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Brazilian photographer Rodrigo Oliveira is dedicated to capturing the beauty and power of queer black people from Rio de Janeiro and Barra de Guaratiba, his hometown.
Being raised in Barra de Guaratiba, a coastal suburb of Rio de Janeiro, Oliveira grew up surrounded by burgeoning wildlife. Thus developing a heightened sense of love and respect towards nature. As a matter of fact, his career began with a focus on flora and fauna.
The young photographer studied Biology in Australia and Germany thanks to a scholarship from the former Brazilian government.
He took his first steps in photography by going with a camera to take pictures of insects, plants, and whatever might catch his eye. But it wasn't until he moved to Australia and went on a trip to South Asia, exploring the urban areas of countries such as Thailand, Cambodia, and Singapore, that he began to be captivated by people.
His main idea was to photograph landscapes, but when he arrived he began to find that people were fascinating, and also willing to be photographed. The thing with photography is, is can connect you beyond any language barrier.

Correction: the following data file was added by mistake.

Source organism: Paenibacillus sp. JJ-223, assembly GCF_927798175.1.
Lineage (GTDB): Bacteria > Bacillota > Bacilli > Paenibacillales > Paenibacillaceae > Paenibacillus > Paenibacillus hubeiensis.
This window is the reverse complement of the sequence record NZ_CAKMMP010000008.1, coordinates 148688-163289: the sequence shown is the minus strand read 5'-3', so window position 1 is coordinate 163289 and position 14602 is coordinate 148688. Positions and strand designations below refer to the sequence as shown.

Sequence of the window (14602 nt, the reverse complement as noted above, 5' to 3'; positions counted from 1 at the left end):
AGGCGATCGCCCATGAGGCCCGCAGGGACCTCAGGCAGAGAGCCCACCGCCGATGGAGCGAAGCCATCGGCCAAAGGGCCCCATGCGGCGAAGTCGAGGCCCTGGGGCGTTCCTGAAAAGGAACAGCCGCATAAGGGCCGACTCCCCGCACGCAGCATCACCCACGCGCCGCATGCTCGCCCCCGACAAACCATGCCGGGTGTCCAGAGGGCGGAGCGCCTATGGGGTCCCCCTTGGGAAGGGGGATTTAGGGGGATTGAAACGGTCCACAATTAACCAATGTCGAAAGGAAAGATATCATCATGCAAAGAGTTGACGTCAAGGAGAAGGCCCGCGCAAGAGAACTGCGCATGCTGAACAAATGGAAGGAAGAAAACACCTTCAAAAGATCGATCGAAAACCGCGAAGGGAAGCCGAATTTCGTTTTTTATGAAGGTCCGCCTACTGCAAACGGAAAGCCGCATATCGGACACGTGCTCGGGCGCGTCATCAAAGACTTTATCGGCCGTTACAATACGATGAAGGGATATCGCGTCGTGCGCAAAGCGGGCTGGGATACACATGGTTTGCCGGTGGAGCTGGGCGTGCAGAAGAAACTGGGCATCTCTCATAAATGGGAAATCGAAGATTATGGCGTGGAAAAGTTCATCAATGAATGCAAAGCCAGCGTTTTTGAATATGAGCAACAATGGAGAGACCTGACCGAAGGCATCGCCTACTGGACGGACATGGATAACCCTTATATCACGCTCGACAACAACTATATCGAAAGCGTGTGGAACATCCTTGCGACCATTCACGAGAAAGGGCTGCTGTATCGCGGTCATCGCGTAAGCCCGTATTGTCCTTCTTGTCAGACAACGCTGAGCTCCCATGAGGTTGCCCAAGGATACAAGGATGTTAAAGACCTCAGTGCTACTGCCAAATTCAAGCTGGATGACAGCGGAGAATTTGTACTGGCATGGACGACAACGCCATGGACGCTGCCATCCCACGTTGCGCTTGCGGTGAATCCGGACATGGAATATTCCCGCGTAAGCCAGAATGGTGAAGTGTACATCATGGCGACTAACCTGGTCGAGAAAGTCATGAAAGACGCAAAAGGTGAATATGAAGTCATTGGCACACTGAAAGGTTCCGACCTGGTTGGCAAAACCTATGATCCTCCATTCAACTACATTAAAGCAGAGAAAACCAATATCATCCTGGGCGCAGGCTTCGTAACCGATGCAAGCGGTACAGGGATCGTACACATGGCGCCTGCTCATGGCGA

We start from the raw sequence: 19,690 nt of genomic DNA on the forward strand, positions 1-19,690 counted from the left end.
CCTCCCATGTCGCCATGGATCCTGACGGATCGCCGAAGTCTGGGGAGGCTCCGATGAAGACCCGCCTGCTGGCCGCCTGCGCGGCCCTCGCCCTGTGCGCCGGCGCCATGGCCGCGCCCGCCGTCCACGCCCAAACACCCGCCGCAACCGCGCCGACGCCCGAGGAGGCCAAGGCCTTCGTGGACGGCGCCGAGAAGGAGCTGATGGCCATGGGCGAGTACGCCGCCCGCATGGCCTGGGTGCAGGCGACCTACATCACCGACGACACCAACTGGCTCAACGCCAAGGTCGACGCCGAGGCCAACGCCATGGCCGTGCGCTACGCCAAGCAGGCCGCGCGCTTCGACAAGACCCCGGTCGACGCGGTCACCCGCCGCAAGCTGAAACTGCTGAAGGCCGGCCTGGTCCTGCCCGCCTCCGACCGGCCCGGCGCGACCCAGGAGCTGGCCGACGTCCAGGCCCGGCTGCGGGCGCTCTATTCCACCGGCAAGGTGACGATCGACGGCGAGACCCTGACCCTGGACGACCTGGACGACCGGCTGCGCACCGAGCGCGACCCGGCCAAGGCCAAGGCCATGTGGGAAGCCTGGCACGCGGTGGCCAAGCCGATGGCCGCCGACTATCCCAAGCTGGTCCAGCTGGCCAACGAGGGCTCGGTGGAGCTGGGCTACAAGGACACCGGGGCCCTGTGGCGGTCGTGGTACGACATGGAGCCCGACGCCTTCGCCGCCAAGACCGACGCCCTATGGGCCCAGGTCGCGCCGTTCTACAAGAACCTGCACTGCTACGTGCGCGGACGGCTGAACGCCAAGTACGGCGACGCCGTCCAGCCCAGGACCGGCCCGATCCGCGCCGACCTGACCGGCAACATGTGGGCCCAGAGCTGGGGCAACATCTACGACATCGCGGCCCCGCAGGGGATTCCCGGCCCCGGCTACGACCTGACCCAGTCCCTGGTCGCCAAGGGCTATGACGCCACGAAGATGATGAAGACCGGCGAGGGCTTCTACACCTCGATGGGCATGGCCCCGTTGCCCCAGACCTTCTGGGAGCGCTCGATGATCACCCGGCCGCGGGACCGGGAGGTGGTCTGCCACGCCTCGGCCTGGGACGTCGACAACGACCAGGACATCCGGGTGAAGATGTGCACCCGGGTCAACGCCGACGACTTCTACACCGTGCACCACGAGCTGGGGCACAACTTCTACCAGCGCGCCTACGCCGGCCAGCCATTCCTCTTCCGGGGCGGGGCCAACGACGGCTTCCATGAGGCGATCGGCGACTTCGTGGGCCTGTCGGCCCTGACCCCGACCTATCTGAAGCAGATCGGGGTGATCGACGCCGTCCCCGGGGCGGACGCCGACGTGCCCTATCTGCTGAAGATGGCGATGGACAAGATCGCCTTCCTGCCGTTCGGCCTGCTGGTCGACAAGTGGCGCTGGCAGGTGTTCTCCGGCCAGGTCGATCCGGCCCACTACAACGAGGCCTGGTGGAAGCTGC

Rodrigo's photographs are focused on the black community, mostly in Rio, generally speaking, if you spot the ocean or a beach in his work, it was most likely shot in his native land. The Young Brazilian brings in friends and acquaintances from his community, and manages to capture their raw essence. On top of that, his partner collaborates in a lot in his work.
His last collection was titled, Carioca, Negro, Queer. "Carioca" is what the people of Rio call themselves.
The photographic project is a show of resistance against the anti-queer and anti-black political reign of Jair Bolsonaro.
These very personal portraits of Rodrigo, and his partner, with other friends, create a totally different image of the favelas. They show great honesty, trust, and comfort with the people they are and decide to show the world, something that Oliveira has a true knack for.
With this piece of work, Rodrigo wants to convey the beauty of being seen for what they are, with all their beauty, power, and strength. Taking ownership of their own narratives and stories, which have been told from foreign perspectives time and time again. Essentially, creating space in this world for their voice.